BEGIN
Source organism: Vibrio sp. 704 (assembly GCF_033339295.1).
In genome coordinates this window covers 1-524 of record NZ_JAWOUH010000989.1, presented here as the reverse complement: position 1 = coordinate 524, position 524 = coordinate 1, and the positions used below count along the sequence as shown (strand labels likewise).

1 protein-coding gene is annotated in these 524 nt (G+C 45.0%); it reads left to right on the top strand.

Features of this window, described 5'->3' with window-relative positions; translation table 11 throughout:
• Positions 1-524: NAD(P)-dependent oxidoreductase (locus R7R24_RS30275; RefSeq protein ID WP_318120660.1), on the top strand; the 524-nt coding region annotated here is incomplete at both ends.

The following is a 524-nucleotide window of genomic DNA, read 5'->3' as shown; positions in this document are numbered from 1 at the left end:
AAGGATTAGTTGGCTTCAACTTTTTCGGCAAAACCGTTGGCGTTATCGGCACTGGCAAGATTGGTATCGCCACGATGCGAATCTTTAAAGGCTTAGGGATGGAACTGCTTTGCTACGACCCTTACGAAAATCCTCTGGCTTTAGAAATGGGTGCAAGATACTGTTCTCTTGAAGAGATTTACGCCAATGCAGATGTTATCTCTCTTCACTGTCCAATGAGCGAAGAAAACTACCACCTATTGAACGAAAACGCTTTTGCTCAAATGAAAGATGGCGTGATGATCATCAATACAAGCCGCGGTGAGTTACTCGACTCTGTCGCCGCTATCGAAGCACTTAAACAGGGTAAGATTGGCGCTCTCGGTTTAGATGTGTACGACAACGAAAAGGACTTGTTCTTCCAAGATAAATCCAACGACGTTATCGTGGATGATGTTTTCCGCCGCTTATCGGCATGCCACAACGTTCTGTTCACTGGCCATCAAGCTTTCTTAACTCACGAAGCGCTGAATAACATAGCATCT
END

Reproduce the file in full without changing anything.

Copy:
Source organism: Vibrio sp. 704 (assembly GCF_033339295.1).
In genome coordinates this window covers 1-524 of record NZ_JAWOUH010000989.1, presented here as the reverse complement: position 1 = coordinate 524, position 524 = coordinate 1, and the positions used below count along the sequence as shown (strand labels likewise).

1 protein-coding gene is annotated in these 524 nt (G+C 45.0%); it reads left to right on the top strand.

Features of this window, described 5'->3' with window-relative positions; translation table 11 throughout:
• Positions 1-524: NAD(P)-dependent oxidoreductase (locus R7R24_RS30275; RefSeq protein ID WP_318120660.1), on the top strand; the 524-nt coding region annotated here is incomplete at both ends.

The following is a 524-nucleotide window of genomic DNA, read 5'->3' as shown; positions in this document are numbered from 1 at the left end:
AAGGATTAGTTGGCTTCAACTTTTTCGGCAAAACCGTTGGCGTTATCGGCACTGGCAAGATTGGTATCGCCACGATGCGAATCTTTAAAGGCTTAGGGATGGAACTGCTTTGCTACGACCCTTACGAAAATCCTCTGGCTTTAGAAATGGGTGCAAGATACTGTTCTCTTGAAGAGATTTACGCCAATGCAGATGTTATCTCTCTTCACTGTCCAATGAGCGAAGAAAACTACCACCTATTGAACGAAAACGCTTTTGCTCAAATGAAAGATGGCGTGATGATCATCAATACAAGCCGCGGTGAGTTACTCGACTCTGTCGCCGCTATCGAAGCACTTAAACAGGGTAAGATTGGCGCTCTCGGTTTAGATGTGTACGACAACGAAAAGGACTTGTTCTTCCAAGATAAATCCAACGACGTTATCGTGGATGATGTTTTCCGCCGCTTATCGGCATGCCACAACGTTCTGTTCACTGGCCATCAAGCTTTCTTAACTCACGAAGCGCTGAATAACATAGCATCT